Schmutzer’s description of the mission is in italics. My commentary on gameplay is in brackets.

As I took off, I was immediately bounced by two enemy fighters. I was still climbing and the enemies were at a higher altitude. The lead pilot dove upon me, unleashing a burst of gunfire. Hot lead ripped into the nose of my Eindekker, and its engine started sputtering. I slammed my stick back and jammed on the rudder, pulling into an Immelman that put me on the tail of my adversary. I pulled the trigger, knowing that I had no margin for error as the enemy’s comrade was screeching down upon him. But my training and the capabilities of my fine aircraft paid off, and my burst set the enemy craft ablaze. The other fighter, seeing the fate of his partner, decided to flee the battle.

[The random event roll for the first turn indicated two enemies. In the first turn of combat, only the lead plane could attack. The enemy won the dice roll, primarily because of their height advantage, and the damage roll indicated an engine hit. In the second turn, Schmutzer won the maneuvering roll against the lead fighter. The damage roll, aided by Schmutzer’s Gunner skill, indicated a destroyed aircraft. The other enemy lost its maneuvering roll against Schmutzer, so it could not fire. Because of the destruction of its partner, the remaining enemy had to roll morale. It failed so it fled.]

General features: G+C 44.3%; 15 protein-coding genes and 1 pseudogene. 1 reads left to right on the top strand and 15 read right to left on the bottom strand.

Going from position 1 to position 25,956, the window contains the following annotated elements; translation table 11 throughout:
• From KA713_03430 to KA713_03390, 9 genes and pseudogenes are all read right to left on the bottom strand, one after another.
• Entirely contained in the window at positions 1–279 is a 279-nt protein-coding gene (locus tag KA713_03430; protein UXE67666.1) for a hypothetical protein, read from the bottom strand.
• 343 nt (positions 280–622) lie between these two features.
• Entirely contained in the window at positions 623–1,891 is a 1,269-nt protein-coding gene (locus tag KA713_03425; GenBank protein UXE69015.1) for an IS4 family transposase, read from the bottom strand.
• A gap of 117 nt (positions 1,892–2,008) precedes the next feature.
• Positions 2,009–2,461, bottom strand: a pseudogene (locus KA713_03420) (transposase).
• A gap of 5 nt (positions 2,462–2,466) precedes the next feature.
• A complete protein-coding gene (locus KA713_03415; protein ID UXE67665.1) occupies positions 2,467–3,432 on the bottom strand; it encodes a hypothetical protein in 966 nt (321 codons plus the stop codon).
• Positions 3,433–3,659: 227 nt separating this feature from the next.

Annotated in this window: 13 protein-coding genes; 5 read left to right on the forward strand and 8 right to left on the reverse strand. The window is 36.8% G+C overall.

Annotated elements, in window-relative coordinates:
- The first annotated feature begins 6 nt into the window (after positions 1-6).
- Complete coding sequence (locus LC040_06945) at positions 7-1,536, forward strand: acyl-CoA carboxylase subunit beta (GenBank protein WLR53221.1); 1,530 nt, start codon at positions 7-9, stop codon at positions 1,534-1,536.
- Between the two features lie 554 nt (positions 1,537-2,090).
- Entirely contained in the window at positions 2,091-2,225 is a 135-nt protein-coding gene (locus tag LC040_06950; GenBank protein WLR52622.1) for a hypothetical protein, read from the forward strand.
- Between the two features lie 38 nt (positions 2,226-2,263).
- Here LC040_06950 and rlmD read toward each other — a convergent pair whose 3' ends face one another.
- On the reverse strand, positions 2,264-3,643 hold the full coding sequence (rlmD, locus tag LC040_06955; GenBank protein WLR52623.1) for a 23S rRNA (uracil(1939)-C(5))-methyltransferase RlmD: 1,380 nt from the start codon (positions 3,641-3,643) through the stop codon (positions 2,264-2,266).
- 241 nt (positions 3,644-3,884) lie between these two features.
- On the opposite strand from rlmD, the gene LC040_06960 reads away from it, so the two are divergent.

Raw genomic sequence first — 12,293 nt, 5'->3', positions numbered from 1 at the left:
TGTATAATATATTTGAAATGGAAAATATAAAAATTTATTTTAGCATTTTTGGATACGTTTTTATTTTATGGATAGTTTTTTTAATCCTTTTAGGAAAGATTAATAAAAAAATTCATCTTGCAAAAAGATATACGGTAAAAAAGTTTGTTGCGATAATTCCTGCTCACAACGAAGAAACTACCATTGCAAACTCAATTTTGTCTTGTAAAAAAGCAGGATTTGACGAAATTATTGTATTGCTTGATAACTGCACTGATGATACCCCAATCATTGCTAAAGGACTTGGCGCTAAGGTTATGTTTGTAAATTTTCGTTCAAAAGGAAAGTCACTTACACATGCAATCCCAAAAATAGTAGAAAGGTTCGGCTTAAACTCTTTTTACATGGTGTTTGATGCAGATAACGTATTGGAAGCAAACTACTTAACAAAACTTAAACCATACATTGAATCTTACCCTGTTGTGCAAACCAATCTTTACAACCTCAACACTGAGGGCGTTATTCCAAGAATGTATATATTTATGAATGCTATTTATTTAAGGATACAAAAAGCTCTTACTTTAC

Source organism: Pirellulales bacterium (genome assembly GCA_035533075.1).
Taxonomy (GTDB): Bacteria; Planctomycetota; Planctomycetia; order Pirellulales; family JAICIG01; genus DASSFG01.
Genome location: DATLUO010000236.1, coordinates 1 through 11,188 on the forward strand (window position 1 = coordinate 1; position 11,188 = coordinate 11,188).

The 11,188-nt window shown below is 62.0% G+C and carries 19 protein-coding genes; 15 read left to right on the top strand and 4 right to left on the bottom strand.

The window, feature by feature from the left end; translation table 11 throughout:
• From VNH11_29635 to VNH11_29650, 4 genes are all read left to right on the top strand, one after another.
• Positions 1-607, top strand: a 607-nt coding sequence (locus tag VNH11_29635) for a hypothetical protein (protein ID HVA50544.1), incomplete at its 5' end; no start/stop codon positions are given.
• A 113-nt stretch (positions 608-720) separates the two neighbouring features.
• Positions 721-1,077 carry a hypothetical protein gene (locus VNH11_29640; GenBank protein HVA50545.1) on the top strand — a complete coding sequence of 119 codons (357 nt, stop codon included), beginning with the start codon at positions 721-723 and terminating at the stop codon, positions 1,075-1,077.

With damage to my engine, I had to make a choice: turn back to the safety of base or press on with the mission. Even with a victory under my belt, I could not bear the thought of running home without even reaching the mission zone, so I decided to continue. I safely reached the area behind the German trenches and began the patrol. At first, all I saw were flashes of antiaircraft artillery in the distance.

[Random event rolls indicated AA, but only if over the trench line or enemy territory. Schmutzer was over friendly territory, so there was no effect.]